Celebrating Easter through words, song

Programs: A Columbia church's services this weekend will take a multimedia approach.

April 18, 2003|By Donna W. Payne | Donna W. Payne,SPECIAL TO THE SUN

Columbia's Bridgeway Community Church expects 2,000 people or more to attend its five nontraditional Easter programs tomorrow and Sunday at Howard Community College's Smith Theatre.

The highlight of Bridgeway's Easter services will be a multimedia musical drama -- Paradise Cafe -- written, produced and acted by church staff and members. The program features a contemporary band and choir, and storytelling through poetry, song, comedy and video.

Bridgeway is a nontraditional, evangelical and multiracial congregation that holds its regular Sunday worship services at Smith Theatre. The church uses the theater's professional stage equipment to present musical, dramatic and artistic presentations that illustrate each week's sermon theme. "We have a total creative arts ministry, so we have a creative angle every week," said Bridgeway's senior pastor, the Rev. David Anderson.

"We feel like in order to communicate to today's culture, you've got to communicate in today's language," he said.

Bridgeway mounts a "big deal" creative production each Christmas and Easter, Anderson said. But this is the first year that it will add two Saturday services to its regular three-service Sunday lineup.

Rich Becker, Bridgeway's full-time executive director for creative arts, said that Paradise Cafe is a presentation of the Easter story "through firsthand accounts of people who walked and talked with Jesus." But, he said, instead of presenting the characters in a standard biblical setting with traditional costuming, the setting will be staged as a "very typical Earthlike cafe."

"We've created a cafe, called the `Paradise Cafe' [in] which the setting is actually in heaven," Becker said. "And so we are listening to these biblical heroes, if you will, talking about their experiences when they met Jesus and what his death and resurrection meant to them.

"It's kind of an open-mike night for biblical heroes," Becker added.

Becker said that a surprise element of the story involves an angel who returns to Earth and brings back a present-day individual to the cafe -- "someone everyone will know." The audience will view life on modern Earth and the angel's activities through prerecorded video scenes.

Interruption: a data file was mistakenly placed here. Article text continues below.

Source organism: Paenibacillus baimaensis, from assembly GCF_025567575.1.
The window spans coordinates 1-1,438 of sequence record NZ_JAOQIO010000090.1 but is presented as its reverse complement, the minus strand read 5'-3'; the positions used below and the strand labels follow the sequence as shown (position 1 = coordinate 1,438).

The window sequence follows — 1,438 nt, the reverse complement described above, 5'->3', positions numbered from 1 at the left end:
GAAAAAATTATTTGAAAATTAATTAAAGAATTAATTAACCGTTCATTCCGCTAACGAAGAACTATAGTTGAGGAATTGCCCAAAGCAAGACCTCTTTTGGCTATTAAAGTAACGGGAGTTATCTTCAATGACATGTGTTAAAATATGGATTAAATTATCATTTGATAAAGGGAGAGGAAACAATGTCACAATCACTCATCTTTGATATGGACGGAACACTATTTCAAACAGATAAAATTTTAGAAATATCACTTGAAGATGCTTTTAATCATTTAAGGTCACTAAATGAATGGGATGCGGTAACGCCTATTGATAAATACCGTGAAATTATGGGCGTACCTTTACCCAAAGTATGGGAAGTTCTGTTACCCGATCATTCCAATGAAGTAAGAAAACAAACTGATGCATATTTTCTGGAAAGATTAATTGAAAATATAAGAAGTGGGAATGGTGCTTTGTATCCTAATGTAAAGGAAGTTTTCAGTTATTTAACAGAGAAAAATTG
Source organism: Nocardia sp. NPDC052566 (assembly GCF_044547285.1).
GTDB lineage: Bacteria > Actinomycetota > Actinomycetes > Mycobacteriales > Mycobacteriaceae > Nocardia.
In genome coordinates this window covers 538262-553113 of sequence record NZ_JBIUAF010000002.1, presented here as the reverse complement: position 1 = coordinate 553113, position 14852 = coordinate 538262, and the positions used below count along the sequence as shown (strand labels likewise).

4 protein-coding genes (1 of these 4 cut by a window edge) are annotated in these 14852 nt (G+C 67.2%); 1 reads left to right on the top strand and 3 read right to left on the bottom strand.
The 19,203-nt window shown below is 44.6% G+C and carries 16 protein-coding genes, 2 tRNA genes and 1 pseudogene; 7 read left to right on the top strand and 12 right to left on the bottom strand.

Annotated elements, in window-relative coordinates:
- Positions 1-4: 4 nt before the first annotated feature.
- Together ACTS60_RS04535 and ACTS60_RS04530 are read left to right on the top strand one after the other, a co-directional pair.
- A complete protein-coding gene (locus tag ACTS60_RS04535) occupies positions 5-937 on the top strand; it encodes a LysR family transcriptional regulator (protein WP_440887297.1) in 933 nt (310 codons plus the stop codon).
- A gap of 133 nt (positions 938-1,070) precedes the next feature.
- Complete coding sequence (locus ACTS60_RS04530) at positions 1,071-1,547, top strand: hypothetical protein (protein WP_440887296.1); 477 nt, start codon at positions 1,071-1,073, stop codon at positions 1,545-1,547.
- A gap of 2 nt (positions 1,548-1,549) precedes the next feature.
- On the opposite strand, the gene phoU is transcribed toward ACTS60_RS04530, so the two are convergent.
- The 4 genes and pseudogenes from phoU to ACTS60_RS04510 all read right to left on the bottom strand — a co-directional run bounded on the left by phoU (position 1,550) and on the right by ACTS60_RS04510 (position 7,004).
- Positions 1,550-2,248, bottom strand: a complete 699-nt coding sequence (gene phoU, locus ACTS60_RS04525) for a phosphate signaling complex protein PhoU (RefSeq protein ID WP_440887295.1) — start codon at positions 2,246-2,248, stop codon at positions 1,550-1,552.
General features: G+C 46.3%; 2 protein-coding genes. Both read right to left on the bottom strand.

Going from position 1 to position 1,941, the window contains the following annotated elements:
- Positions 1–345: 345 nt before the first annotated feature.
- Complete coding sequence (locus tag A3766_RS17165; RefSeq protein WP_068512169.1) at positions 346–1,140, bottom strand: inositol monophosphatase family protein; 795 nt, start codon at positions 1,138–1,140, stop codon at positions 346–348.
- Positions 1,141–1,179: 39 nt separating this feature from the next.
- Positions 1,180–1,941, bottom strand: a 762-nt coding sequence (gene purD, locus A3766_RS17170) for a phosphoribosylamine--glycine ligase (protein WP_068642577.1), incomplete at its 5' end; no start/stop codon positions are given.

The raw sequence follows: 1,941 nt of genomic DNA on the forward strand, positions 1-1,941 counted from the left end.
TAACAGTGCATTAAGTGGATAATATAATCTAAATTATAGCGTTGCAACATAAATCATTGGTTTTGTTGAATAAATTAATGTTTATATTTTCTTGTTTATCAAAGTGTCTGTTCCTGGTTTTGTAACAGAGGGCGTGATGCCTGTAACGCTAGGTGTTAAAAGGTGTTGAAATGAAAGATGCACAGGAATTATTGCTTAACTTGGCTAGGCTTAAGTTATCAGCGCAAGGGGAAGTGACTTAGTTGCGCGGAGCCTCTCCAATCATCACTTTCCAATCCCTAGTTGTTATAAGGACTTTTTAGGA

Becker wrote the script and did the video work. Jon Waller, Bridgeway's music ministry leader, composed the music and lyrics. Other volunteers contributed some of the poetry and dialogue for the 45-minute production.

"You can expect to laugh, you can expect to cry, [and to have] a complete spiritual experience," Waller said.

"We want to give God all the glory," said Anne Smith, executive assistant to Anderson. Smith plays the part of the woman who met Jesus at Jacob's well in Samaria. She said that the play will "give people a different feel for Easter," and help them "experience God on a different level."

Waller and Smith said that Bridgeway is unusual in its ethnic diversity and that its leaders have purposely chosen to develop their own original productions to suit the church's culturally diverse crowd.

"The arts, especially music, is something that brings people together inside and outside the church. ... [and] brings cultures together," Waller said.

Worshipers at last weekend's Palm Sunday services experienced a sample of the type of creative talents that Bridgeway will showcase Saturday and Sunday. The music of a high-energy vocal ensemble, and a poignant drama about an infertile couple's dashed hopes for adopting a child, prepared the congregation for the Palm Sunday sermon, "When Hope Is as Dead as a Doornail."

For Easter, Anderson said, the essential message of his brief sermon will be highlighted through the story presented in Paradise Cafe.

"The bottom line of the whole skit ... is the fact that even though we're not in Paradise right now, even though we're not a hero of the faith like ... Moses or Peter or Mary, we still can have a personal relationship with Jesus Christ down here today, right now," he said.

All presentations of "Paradise Cafe" are at Smith Theatre on the campus of Howard Community College in Columbia: at 5 p.m. and 7 p.m. tomorrow; at 8:15 a.m., 10 a.m. and 11:45 a.m. Sunday. No charge for admission. Information: www.bridgewaycommunity church.com.

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